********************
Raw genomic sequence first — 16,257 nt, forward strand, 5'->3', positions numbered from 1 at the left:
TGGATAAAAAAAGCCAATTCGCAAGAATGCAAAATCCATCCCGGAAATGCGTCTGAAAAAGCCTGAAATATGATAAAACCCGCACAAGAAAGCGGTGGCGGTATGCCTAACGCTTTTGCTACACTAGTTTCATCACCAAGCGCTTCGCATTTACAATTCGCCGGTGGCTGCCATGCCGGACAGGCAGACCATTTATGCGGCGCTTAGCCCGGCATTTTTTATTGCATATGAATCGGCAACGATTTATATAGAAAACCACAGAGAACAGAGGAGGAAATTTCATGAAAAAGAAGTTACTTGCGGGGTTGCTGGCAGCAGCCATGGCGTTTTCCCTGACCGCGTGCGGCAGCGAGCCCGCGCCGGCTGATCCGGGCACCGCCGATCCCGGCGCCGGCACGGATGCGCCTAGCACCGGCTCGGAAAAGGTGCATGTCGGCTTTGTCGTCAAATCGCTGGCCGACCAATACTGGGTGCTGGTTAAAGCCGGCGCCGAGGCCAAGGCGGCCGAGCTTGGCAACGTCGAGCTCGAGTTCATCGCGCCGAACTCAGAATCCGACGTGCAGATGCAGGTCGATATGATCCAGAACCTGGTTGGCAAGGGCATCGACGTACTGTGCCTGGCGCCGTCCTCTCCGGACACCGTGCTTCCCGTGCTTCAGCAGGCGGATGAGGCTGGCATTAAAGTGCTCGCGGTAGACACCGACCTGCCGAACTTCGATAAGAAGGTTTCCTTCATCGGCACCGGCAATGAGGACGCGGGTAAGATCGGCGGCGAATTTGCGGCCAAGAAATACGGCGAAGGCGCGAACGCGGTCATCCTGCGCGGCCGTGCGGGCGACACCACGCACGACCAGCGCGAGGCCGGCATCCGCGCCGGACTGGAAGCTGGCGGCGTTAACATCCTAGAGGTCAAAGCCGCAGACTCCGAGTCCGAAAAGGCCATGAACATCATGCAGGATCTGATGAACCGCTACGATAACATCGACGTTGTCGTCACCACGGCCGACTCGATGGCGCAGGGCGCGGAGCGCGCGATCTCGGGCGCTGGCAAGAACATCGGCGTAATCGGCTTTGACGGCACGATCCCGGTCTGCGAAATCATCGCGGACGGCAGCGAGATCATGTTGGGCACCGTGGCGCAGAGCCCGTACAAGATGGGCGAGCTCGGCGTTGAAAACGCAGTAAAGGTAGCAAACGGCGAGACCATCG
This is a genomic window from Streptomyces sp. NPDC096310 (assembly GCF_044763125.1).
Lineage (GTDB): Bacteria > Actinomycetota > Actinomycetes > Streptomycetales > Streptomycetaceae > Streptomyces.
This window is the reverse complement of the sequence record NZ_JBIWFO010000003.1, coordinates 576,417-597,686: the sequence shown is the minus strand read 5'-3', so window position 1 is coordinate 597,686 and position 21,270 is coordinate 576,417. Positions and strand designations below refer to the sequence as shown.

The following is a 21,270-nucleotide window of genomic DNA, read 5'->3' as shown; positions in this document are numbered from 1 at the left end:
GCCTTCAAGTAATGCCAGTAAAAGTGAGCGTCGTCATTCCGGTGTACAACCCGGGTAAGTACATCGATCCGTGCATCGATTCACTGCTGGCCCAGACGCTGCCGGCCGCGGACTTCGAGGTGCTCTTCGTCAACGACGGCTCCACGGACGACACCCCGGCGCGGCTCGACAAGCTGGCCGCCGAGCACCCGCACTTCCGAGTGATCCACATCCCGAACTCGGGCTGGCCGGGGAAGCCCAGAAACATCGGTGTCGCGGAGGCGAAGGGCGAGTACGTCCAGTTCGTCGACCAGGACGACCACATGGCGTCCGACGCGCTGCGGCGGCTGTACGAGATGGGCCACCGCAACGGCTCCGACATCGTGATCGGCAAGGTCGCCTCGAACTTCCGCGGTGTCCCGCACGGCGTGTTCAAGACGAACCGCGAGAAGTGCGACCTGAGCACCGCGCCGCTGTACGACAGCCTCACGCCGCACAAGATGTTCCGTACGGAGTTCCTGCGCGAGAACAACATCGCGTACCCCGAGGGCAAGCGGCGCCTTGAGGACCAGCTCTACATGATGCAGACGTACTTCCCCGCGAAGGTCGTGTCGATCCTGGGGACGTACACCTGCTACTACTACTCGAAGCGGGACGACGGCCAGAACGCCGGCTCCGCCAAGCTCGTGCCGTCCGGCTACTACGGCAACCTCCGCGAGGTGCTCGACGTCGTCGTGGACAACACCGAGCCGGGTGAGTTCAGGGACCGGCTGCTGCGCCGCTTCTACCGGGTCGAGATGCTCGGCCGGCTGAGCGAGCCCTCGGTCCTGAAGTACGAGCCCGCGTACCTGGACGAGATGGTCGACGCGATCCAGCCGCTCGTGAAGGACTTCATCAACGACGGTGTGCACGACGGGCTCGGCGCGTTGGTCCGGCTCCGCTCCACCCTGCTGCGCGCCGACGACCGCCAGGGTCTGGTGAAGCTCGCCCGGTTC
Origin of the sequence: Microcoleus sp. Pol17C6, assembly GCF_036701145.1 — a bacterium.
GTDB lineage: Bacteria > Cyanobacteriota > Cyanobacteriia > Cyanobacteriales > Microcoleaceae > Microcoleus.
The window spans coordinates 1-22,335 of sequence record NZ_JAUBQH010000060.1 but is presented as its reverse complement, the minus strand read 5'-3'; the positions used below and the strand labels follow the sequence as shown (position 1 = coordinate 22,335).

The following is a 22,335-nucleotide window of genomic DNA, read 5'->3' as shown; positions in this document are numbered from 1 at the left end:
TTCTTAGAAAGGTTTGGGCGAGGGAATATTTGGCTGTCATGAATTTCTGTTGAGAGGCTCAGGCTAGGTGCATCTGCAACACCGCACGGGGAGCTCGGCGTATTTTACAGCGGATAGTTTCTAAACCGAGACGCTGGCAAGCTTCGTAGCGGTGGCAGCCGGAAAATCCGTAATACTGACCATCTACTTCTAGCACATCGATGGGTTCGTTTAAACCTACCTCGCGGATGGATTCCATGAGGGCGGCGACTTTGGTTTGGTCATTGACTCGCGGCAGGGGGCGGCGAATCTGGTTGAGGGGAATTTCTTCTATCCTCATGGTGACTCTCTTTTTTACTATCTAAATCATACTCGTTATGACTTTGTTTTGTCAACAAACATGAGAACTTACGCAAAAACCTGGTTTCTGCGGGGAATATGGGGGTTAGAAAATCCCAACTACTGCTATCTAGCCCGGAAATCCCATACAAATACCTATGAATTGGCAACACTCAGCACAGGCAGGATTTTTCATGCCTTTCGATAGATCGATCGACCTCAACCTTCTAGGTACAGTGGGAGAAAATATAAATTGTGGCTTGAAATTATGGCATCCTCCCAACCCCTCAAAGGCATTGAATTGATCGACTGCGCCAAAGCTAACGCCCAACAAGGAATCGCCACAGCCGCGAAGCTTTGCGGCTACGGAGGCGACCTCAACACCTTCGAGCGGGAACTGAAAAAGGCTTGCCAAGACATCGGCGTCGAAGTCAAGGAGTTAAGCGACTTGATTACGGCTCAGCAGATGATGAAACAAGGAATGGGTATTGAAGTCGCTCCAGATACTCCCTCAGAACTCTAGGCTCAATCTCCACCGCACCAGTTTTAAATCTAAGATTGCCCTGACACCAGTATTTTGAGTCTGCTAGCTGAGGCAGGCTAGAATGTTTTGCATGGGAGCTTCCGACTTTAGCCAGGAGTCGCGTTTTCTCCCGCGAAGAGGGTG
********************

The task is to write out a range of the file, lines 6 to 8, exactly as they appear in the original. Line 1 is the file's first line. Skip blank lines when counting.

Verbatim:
The following is a 21,270-nucleotide window of genomic DNA, read 5'->3' as shown; positions in this document are numbered from 1 at the left end:
GCCTTCAAGTAATGCCAGTAAAAGTGAGCGTCGTCATTCCGGTGTACAACCCGGGTAAGTACATCGATCCGTGCATCGATTCACTGCTGGCCCAGACGCTGCCGGCCGCGGACTTCGAGGTGCTCTTCGTCAACGACGGCTCCACGGACGACACCCCGGCGCGGCTCGACAAGCTGGCCGCCGAGCACCCGCACTTCCGAGTGATCCACATCCCGAACTCGGGCTGGCCGGGGAAGCCCAGAAACATCGGTGTCGCGGAGGCGAAGGGCGAGTACGTCCAGTTCGTCGACCAGGACGACCACATGGCGTCCGACGCGCTGCGGCGGCTGTACGAGATGGGCCACCGCAACGGCTCCGACATCGTGATCGGCAAGGTCGCCTCGAACTTCCGCGGTGTCCCGCACGGCGTGTTCAAGACGAACCGCGAGAAGTGCGACCTGAGCACCGCGCCGCTGTACGACAGCCTCACGCCGCACAAGATGTTCCGTACGGAGTTCCTGCGCGAGAACAACATCGCGTACCCCGAGGGCAAGCGGCGCCTTGAGGACCAGCTCTACATGATGCAGACGTACTTCCCCGCGAAGGTCGTGTCGATCCTGGGGACGTACACCTGCTACTACTACTCGAAGCGGGACGACGGCCAGAACGCCGGCTCCGCCAAGCTCGTGCCGTCCGGCTACTACGGCAACCTCCGCGAGGTGCTCGACGTCGTCGTGGACAACACCGAGCCGGGTGAGTTCAGGGACCGGCTGCTGCGCCGCTTCTACCGGGTCGAGATGCTCGGCCGGCTGAGCGAGCCCTCGGTCCTGAAGTACGAGCCCGCGTACCTGGACGAGATGGTCGACGCGATCCAGCCGCTCGTGAAGGACTTCATCAACGACGGTGTGCACGACGGGCTCGGCGCGTTGGTCCGGCTCCGCTCCACCCTGCTGCGCGCCGACGACCGCCAGGGTCTGGTGAAGCTCGCCCGGTTC
Origin of the sequence: Microcoleus sp. Pol17C6, assembly GCF_036701145.1 — a bacterium.